Then multiply 5*4*3*2*1 to get 120 arrangements of the five paintings. Remember you could see this notationally as 5!, or 5 factorial. (It’s helpful to memorize factorials up to 6!)

More permutation math

But there could be fewer slots then items. Take the following combinatorics practice problem:

At a cheese tasting, a chef is to present some of his best creations to the event’s head judge. Due to the event’s very bizarre restrictions, he must present exactly three or four cheeses. He has brought his best cheddar, brie, gouda, roquefort, gruyere, and camembert. How many potential orderings of cheeses can the chef create to present to the judge?

A) 120
B) 240
C) 360
D) 480
E) 600

First, as a review, how do we know this is a PERMUTATION and not a COMBINATION? Because order matters. In the previous problem, the word “arrangements” gave away that we care about the order in which items appear. In this problem, we’re told that we’re interested in the “orderings” of cheeses. Cheddar followed by gouda would be considered distinct from gouda followed by cheddar. (Look for signal words like “arrangements” or “orderings” to indicate a PERMUTATION problem.)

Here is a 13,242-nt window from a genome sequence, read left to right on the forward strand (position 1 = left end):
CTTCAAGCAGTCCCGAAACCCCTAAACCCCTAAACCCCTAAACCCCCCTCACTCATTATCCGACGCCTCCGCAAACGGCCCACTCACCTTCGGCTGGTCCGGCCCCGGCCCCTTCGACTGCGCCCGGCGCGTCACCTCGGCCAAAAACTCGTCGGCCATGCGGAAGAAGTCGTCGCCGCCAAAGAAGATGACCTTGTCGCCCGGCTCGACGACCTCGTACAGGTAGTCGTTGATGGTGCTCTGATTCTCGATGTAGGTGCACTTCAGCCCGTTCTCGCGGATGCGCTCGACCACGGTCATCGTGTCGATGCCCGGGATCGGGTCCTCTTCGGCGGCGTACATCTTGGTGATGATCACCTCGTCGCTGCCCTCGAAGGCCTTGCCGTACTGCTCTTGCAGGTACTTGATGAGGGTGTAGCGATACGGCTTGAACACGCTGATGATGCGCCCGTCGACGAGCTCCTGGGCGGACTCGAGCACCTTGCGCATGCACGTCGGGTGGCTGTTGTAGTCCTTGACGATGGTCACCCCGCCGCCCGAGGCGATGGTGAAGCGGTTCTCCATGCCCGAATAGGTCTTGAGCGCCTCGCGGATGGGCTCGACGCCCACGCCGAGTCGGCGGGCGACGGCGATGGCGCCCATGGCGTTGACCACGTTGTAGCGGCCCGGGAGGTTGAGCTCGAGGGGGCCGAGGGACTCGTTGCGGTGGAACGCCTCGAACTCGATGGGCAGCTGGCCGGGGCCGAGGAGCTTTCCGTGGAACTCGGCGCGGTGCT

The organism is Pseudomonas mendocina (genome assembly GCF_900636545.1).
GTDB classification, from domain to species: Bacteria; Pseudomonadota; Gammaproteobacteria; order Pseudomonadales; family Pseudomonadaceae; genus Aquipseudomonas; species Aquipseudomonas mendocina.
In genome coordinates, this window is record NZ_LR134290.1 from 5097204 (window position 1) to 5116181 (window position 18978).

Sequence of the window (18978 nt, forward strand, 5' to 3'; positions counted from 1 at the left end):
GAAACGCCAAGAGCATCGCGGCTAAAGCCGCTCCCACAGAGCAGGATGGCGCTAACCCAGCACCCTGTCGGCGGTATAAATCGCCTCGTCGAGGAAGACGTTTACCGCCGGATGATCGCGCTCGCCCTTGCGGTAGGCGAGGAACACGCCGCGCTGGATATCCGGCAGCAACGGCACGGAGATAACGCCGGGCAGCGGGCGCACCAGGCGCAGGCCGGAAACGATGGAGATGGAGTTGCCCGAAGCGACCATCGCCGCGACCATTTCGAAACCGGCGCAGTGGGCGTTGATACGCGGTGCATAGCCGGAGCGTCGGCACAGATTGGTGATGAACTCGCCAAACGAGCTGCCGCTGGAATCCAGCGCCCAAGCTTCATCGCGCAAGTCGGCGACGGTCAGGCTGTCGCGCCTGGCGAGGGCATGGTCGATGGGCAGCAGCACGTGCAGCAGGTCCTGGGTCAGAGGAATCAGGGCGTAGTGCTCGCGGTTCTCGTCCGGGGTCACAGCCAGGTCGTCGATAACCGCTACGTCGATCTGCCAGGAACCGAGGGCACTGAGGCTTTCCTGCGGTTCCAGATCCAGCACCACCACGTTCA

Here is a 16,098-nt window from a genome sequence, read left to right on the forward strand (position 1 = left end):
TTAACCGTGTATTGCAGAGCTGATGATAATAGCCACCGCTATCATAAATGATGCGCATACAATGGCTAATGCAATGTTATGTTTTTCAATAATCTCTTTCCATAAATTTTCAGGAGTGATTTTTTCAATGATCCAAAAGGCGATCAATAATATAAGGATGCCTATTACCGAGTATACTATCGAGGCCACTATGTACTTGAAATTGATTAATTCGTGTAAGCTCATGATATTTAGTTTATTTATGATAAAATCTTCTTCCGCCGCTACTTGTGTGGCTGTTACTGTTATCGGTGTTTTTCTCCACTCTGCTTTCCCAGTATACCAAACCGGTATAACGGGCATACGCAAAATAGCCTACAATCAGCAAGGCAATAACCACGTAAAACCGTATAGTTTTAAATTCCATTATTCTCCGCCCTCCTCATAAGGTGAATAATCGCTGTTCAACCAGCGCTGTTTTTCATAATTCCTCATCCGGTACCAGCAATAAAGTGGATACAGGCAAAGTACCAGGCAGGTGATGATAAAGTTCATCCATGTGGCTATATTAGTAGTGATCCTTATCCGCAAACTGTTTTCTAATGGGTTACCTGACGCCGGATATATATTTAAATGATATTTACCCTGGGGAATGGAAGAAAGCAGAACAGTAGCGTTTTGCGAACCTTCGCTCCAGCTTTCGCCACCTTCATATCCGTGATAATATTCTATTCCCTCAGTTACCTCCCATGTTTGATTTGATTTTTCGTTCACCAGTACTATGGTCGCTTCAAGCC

In this case, we must consider the options of three or four cheeses separately, as they are independent (i.e. they cannot both happen). But for each case, the process is actually no different from what we discussed last time. We can simply consider each case separately and create dashes (slots) for each option. In the first case (three cheeses), there are six options for the first slot, five for the second, and four for the third:

_6_  _5_  _4_

We multiply those together to give us 6*5*4 = 120 possible ways to present three cheeses. We do likewise for the four-cheese case:

_6_  _5_  _4_  _3_

We multiply those together to give us 6*5*4*3 = 360 possible ways to present four cheeses.